For our first dinner, we thought we’d go easy and have a pizza. Peppe’s Pizza was like a Pizza Hut, very relaxed and an extensive menu of all sorts of different pizzas. At the time we were in Tromso, taco’s had just found their way over and the whole place was going made for them. So much so, that they were using taco meat on the pizzas and there were quite a few different types of taco themed ones such as Red Hot Taco and Rio Grande which also came topped with tortilla chips! The pizza was really good, but at £50 for two pizzas and two soft drinks, we were shocked. This gave us our first taste of what the prices were going to be like in Tromso.
I do love sushi, especially when you can select it from a belt. So, when we found a place that did a happy hour special where for around £20 each you could get 5 dishes and a miso soup, it was a no brainer. We arrived at Sushi Point and were seated straight away in a little booth. There wasn’t a massive range to choose from on the belt and I’m not sure how fresh it all was. We were seated next to the kitchen and I did see them get some pre-battered tempura prawns out of the freezer to cook, but I had no complaints about how tasty it all was. The five dishes really filled us up so was well worth the money. There are other sushi restaurants in Tromso, but if you have a budget to stick to, this is definitely worth a visit.
This was our best food related find. We had cravings for a burger and after a quick google search, we knew this is where we had to go. Being a child of the 80’s/90’s, Burgr’s Nintendo and gaming theme took me straight back to my childhood. The walls were covered with all the classic game posters – Sonic, Mortal Kombat, Double Dragon, the burgers were all Mario themed and there was even a NES to play on at the bar whilst you waited. The beer pump was a joy stick, there was an arcade machine in the corner where you could play Pacman and the ceiling had all sorts of old controllers hanging from it. Not only was the décor really cool, but the burgers themselves were epic. And whilst it did cost us £55 for two burgers, fries, a beer and a cocktail, it was worth it just to immerse ourselves in gaming mania.
Situated just outside a shark-shaped library, we ventured to Bardus Bistro in the hope to get some traditional Norwegian eats. We knew it would be pricier than elsewhere we’d eaten so far, but thought it would be worth it. The service was average and the menu was limited, particularly as we went when they were still serving the lunch menu. The trouble with the polar nights, is that you have no concept of time. It throws your body clock out completely. We were thinking it must be nearing dinner time, when in fact it was only lunch time! I had a traditional Norwegian dish – Bacalao, which is dried and salted cod, with potatoes, white wine, garlic and dill which was really tasty. Barry went for braised Ox Ribs, which is traditionally served at Christmas in Norway. The meal was good, but left us still wanting to splash out on something really special.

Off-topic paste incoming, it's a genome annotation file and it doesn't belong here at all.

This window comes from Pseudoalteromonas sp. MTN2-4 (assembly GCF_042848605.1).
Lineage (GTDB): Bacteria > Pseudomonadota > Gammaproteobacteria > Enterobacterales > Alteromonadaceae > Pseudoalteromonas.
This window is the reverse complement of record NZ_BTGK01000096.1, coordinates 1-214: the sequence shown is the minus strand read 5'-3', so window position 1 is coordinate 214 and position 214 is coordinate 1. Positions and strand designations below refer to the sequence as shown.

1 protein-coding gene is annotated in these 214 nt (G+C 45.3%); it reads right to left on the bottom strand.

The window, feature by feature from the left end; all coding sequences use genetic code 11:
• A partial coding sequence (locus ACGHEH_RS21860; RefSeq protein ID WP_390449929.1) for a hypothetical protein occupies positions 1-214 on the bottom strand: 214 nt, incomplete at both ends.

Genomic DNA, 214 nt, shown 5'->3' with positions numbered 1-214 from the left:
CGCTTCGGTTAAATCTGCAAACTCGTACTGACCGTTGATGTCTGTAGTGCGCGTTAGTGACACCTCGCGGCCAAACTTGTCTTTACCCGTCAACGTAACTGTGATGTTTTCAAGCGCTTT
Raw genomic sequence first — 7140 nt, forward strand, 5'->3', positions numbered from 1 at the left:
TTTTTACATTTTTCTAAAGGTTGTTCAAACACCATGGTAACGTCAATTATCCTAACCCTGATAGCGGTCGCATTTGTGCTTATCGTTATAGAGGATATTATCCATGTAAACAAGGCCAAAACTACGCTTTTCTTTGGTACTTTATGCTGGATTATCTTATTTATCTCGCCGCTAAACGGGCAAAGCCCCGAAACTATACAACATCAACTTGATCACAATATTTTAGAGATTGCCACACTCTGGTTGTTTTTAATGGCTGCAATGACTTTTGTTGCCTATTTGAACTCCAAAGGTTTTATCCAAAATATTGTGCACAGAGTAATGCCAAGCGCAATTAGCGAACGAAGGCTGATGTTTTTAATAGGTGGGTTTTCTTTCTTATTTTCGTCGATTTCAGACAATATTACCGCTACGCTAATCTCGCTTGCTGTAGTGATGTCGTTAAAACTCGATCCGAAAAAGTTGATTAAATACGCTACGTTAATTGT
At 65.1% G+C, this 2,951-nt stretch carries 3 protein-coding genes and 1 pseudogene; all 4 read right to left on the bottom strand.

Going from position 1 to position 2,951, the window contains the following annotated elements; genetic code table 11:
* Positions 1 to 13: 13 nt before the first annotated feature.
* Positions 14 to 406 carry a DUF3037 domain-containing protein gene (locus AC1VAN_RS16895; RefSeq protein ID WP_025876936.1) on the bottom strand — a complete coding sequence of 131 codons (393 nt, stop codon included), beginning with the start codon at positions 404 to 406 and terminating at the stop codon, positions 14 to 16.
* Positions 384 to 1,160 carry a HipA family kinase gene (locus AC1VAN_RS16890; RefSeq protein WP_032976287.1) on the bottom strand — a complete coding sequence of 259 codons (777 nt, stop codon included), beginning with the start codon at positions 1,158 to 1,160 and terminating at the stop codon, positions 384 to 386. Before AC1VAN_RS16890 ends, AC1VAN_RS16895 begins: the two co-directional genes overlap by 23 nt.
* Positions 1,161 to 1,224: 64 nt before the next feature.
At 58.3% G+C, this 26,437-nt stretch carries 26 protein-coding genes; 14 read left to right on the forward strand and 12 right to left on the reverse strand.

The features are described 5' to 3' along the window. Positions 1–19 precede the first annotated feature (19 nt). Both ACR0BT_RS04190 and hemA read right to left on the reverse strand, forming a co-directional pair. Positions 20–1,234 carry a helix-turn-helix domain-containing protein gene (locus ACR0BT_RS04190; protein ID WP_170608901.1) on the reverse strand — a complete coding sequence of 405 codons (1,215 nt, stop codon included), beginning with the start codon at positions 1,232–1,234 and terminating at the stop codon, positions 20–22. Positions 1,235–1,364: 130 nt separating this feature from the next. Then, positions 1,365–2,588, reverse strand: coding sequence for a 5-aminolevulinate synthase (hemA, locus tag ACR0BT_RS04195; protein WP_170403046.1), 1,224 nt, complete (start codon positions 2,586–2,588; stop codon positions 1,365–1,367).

Steakers was the most expensive meal we had, but well worth it. We went all out and had starters and mains and weren’t disappointed. When we arrived, the restaurant was busy but they managed to squeeze us in just opposite the bar. We started the meal with snails for Barry and a reindeer trio for me, which was served with lingonberry and sour cream. It was so good; nicest reindeer I’ve ever had! After Barry first trying snails in Berlin and being slightly disappointed (they were nowhere near as good as what I’ve tried in Paris) I was really hoping that these would be up to scratch and I’m pleased to say they definitely were. Coated in garlic butter, Barry enjoyed them a whole lot more than his previous experience.
For our mains I went for spareribs and Barry a T-bone steak. When the ribs came out my jaw hit the floor. There wasn’t one rack, not two, but three whole racks of ribs! I was sure I wouldn’t be able to finish them all. They obviously have abnormally large cows in Norway as Barry’s steak was of equal proportion. We battled our way through our mammoth mains and I somehow managed to eat every last rib (bar one that Barry had to sample). The waiter was so impressed at my achievement and so was I! Sadly, it left me no room for dessert though. The meal was amazing and well worth the £120 given how large the portions were.
What Next In Tromso?
Tromso is a truly beautiful place. The scenery is beautiful and the people are really friendly. It is expensive and maybe not always worth the money you pay (namely beer and pizza!) but I guess if it was any cheaper then it would be come heavily overcrowded with tourists. The above is just the tip of the iceberg of what we did in Tromso. They’ll be more blogs to come with all of the amazing excursions we did that took us further afield from the town centre so stay tuned!